29 October 2014
From Monday 3 November 2014 we will be undertaking a six-month alternative dispute resolution (ADR) trial as the first step towards developing a new consumer redress system for users of veterinary services.
Although we are obliged to investigate all concerns raised with it, the College is limited to dealing with only the most serious of concerns raised against a veterinary surgeon’s or registered veterinary nurse’s fitness to practise.
This means that many of the 800 or so concerns received every year by our Professional Conduct Department are closed with no further action.
Nick Stace, Chief Executive Officer and Secretary, explains: “It was clear from our consultations last year for the First Rate Regulator initiative that many animal owners who had made complaints were dissatisfied and frustrated with the fact that we were unable to take their, often very legitimate, concerns any further.
“It is for this reason that we decided to launch a trial in order to determine how we could develop an alternative scheme that, through conciliation, would try and resolve these disputes in a way that would be acceptable to both parties.
“Although this trial is small-scale we hope that it will provide the framework for a permanent ADR scheme which I believe would both increase consumer confidence in the profession and help maintain and preserve its reputation.
“We hope that the profession will actively support the trial, and any future scheme, as a way of resolving those intractable disputes which we know can hang over veterinary surgeons and practices and that they recognise that, ultimately, what is good for the consumer can be good for the profession.”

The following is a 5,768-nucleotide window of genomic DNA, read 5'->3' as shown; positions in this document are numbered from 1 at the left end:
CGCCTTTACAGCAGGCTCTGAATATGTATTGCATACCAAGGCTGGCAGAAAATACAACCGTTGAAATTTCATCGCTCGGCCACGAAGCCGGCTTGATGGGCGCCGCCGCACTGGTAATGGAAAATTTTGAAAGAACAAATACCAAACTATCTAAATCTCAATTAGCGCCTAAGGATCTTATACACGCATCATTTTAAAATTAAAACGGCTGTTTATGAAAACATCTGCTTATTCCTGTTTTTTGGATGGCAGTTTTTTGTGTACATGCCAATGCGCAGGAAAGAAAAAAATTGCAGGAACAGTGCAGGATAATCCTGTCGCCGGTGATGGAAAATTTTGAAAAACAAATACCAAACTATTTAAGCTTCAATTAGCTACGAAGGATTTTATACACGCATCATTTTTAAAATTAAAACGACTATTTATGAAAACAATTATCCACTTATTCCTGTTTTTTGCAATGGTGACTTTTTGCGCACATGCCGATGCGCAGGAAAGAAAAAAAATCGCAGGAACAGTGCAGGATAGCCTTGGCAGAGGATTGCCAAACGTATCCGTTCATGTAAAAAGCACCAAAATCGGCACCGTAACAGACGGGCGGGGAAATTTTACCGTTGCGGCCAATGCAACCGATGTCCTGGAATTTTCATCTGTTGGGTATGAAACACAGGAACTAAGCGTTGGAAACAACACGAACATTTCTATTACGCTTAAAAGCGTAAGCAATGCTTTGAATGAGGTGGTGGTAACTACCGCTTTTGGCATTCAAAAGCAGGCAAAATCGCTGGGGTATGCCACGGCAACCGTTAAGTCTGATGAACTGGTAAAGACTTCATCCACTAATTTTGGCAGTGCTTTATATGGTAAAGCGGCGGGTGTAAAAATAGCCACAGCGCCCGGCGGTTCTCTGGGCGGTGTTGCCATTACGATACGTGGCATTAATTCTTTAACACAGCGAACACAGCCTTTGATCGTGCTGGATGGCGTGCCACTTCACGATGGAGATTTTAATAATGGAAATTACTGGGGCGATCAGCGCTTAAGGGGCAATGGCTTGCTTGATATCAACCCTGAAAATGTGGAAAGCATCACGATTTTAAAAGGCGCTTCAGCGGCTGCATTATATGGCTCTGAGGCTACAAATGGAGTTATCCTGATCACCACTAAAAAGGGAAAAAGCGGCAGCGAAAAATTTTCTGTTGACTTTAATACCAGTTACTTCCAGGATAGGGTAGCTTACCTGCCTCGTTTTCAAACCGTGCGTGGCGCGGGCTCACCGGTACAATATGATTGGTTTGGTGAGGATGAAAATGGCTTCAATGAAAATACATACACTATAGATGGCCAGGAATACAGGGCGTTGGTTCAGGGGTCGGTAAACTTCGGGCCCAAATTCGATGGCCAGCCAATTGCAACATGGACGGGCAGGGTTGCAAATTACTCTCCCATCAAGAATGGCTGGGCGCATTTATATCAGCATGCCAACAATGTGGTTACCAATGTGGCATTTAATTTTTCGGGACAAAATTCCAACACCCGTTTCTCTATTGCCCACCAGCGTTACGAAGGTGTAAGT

The trial will be administered by the Ombudsman Services, an independent and not-for-profit complaint resolution service, and limited to no more than 150 concerns raised about veterinary surgeons in regards to the treatment of a small animal. In most cases concerns referred to the trial will have no arguable case for serious professional misconduct.
The trial is free to the users and voluntary, and consent will be sought from both parties before the concern is referred to the Ombudsman Services. The costs of the trial will not exceed £120,000.
Recommendations will be determined through conciliation between both parties and the Ombudsman Services will only be able to suggest, rather than impose, a solution that each party is entitled to accept, or not.
Solutions could include, for example, financial accommodation up to the small claims court limit of £10,000 (although the average recommendation is around £100), the issuing of an apology or other practical action to remedy the situation.
The Ombudsman Services will be assisted in its investigations by veterinary advisers who will provide guidance on clinical and other veterinary matters.
The results of the trial, which will end in May 2015, will be presented at the June 2015 meeting of RCVS Council where steps will be considered for the development of a permanent scheme.